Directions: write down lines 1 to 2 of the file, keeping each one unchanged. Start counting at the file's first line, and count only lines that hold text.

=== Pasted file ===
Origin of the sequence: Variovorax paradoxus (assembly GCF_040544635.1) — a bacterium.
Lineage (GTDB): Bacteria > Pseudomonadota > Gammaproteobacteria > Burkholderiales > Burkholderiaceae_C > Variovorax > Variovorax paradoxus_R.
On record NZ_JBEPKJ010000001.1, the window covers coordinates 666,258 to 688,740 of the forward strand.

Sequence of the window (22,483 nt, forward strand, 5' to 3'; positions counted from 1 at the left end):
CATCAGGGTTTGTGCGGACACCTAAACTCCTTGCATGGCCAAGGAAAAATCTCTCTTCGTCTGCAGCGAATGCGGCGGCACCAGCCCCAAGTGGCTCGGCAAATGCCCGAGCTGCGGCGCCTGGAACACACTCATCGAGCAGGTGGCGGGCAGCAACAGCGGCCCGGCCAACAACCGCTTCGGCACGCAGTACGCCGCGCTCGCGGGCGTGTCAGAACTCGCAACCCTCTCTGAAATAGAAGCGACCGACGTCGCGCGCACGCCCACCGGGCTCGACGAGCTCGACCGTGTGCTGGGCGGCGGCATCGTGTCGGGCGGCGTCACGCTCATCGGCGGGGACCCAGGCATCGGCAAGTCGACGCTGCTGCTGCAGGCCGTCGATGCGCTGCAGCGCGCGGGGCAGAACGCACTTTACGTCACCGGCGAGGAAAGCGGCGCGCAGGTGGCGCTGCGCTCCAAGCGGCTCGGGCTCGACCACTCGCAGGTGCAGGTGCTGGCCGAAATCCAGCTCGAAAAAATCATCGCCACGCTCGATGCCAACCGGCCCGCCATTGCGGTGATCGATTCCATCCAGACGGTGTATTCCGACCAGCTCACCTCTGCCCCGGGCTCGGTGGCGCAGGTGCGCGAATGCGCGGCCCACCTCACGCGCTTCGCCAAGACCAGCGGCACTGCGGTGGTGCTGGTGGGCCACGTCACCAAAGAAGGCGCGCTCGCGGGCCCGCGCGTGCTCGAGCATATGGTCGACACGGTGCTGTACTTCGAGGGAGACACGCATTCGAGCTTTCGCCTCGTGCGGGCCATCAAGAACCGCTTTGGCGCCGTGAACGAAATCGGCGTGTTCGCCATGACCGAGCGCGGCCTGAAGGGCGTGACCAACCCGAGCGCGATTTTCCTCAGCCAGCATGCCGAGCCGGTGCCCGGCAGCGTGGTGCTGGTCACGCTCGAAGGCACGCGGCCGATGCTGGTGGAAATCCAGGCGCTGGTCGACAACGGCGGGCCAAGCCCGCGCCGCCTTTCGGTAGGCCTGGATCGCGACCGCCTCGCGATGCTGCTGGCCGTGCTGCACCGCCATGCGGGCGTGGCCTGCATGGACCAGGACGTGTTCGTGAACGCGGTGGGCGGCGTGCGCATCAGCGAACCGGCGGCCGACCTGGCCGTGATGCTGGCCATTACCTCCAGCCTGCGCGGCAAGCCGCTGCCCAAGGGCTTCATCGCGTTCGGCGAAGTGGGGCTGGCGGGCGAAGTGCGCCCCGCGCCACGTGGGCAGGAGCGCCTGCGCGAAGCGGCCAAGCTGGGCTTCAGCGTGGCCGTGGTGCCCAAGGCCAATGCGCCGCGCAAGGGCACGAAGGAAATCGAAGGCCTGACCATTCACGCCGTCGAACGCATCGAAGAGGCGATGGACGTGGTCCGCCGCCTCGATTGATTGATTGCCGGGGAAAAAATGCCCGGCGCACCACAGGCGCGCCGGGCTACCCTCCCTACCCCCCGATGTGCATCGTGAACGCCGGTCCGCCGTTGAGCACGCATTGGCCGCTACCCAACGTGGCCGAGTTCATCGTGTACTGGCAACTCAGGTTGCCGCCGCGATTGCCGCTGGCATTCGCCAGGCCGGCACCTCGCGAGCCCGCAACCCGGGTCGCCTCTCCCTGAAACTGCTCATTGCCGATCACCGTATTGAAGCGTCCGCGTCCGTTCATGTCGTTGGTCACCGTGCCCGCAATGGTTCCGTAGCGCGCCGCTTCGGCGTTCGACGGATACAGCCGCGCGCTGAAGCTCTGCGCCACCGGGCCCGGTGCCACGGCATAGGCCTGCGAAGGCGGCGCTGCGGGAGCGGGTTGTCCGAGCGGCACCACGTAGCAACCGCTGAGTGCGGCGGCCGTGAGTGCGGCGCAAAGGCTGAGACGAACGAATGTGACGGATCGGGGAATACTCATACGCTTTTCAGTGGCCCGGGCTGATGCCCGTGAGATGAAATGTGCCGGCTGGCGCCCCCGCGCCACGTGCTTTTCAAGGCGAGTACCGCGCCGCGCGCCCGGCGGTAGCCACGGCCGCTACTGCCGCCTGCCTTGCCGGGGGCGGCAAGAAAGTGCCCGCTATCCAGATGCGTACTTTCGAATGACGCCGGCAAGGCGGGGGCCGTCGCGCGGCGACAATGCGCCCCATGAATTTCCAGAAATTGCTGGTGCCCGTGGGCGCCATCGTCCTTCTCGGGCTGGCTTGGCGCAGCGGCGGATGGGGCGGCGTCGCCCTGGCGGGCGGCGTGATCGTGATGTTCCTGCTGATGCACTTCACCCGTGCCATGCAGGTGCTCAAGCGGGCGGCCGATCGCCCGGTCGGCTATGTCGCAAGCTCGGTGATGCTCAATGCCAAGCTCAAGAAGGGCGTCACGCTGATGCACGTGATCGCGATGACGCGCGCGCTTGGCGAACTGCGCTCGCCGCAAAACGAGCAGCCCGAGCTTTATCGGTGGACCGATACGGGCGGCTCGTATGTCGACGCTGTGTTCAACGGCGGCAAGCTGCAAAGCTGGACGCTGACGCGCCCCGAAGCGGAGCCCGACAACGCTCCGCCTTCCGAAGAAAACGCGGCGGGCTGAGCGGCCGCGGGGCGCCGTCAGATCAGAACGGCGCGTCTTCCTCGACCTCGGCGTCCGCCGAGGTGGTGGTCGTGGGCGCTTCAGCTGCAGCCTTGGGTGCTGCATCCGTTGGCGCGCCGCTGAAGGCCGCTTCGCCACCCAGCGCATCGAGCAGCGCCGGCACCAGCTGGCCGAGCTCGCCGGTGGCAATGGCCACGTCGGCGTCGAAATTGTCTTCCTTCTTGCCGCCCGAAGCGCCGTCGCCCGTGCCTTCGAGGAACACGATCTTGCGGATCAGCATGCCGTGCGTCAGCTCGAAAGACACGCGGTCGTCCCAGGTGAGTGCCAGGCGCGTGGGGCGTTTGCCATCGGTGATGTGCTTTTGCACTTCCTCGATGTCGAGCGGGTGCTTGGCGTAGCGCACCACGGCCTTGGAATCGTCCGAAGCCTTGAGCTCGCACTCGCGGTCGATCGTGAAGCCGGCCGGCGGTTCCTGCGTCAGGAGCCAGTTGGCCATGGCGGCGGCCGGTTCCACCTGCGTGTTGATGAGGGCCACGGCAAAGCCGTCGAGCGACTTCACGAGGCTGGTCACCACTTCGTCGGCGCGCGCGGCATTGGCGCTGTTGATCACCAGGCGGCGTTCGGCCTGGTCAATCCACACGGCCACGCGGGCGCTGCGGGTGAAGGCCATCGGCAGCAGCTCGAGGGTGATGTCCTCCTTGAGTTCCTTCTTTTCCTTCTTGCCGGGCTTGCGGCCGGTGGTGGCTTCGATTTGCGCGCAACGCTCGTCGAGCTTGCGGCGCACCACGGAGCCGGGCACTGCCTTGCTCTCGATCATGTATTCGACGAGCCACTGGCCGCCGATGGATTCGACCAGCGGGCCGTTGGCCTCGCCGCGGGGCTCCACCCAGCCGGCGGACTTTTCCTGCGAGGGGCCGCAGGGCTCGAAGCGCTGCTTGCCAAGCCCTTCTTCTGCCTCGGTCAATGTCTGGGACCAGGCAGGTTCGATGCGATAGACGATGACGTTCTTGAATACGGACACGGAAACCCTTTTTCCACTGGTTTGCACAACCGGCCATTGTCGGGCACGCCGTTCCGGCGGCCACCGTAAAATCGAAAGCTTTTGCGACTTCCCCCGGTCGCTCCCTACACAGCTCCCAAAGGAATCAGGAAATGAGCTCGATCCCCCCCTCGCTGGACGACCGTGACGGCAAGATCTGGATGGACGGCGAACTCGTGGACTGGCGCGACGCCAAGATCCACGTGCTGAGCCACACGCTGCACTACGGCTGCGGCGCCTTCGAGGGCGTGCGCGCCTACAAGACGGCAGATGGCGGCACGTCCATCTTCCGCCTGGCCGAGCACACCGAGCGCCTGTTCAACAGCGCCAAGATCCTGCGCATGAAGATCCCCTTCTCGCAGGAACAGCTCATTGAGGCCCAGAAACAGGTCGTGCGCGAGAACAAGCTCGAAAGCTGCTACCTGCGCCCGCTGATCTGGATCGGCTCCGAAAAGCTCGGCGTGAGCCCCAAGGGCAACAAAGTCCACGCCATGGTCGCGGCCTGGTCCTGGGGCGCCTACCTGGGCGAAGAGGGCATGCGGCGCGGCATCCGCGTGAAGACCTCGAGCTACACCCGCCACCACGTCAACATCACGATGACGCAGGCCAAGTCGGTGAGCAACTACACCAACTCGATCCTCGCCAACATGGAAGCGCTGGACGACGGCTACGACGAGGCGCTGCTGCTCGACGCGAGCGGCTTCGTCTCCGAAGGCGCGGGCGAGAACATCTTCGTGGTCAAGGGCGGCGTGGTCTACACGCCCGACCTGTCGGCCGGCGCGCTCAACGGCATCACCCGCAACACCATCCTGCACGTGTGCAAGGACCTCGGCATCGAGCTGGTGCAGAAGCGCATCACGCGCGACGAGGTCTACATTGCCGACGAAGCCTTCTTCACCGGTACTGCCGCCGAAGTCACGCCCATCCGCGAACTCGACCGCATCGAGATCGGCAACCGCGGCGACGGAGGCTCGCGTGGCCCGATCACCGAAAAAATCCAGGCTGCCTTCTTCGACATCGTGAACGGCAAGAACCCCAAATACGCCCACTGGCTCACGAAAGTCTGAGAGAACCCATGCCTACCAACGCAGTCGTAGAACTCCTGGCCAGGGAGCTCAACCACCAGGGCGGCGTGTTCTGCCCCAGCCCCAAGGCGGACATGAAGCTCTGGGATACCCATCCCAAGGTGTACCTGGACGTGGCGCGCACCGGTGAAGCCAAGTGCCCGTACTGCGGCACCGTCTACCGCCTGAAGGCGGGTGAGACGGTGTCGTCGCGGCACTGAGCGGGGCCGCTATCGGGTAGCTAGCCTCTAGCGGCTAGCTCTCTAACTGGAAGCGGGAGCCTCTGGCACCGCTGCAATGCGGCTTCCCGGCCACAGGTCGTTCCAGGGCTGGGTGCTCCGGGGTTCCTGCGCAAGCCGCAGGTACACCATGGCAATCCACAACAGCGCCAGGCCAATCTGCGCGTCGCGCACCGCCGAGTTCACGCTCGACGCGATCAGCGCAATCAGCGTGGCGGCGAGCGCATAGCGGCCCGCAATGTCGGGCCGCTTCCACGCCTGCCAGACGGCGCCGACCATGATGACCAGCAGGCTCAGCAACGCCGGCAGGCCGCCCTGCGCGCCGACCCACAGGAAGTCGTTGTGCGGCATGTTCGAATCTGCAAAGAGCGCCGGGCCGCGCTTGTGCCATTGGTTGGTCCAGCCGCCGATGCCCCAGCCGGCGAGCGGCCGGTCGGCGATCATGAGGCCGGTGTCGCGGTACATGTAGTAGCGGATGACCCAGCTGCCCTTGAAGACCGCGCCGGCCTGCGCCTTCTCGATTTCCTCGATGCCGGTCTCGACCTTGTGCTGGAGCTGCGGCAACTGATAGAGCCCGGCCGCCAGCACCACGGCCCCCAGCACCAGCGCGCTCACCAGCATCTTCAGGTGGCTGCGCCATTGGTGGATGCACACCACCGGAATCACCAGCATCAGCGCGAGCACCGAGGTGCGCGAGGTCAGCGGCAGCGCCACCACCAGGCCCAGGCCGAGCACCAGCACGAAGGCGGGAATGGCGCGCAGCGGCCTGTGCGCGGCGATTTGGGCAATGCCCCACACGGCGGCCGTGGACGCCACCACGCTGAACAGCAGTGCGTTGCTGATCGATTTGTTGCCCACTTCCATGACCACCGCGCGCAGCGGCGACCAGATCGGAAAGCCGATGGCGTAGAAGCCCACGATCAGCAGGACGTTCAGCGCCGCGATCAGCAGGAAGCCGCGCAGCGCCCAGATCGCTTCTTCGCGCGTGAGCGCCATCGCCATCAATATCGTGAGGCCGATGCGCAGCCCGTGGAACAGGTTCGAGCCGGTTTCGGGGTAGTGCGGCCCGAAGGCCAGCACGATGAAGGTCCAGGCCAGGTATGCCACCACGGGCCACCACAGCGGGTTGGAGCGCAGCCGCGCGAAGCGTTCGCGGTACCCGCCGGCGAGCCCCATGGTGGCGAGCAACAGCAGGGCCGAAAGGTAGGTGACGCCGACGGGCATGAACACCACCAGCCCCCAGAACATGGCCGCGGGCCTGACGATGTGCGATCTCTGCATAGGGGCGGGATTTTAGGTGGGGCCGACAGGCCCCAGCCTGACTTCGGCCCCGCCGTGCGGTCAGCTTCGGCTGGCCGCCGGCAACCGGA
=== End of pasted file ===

Origin of the sequence: Variovorax paradoxus (assembly GCF_040544635.1) — a bacterium.
Lineage (GTDB): Bacteria > Pseudomonadota > Gammaproteobacteria > Burkholderiales > Burkholderiaceae_C > Variovorax > Variovorax paradoxus_R.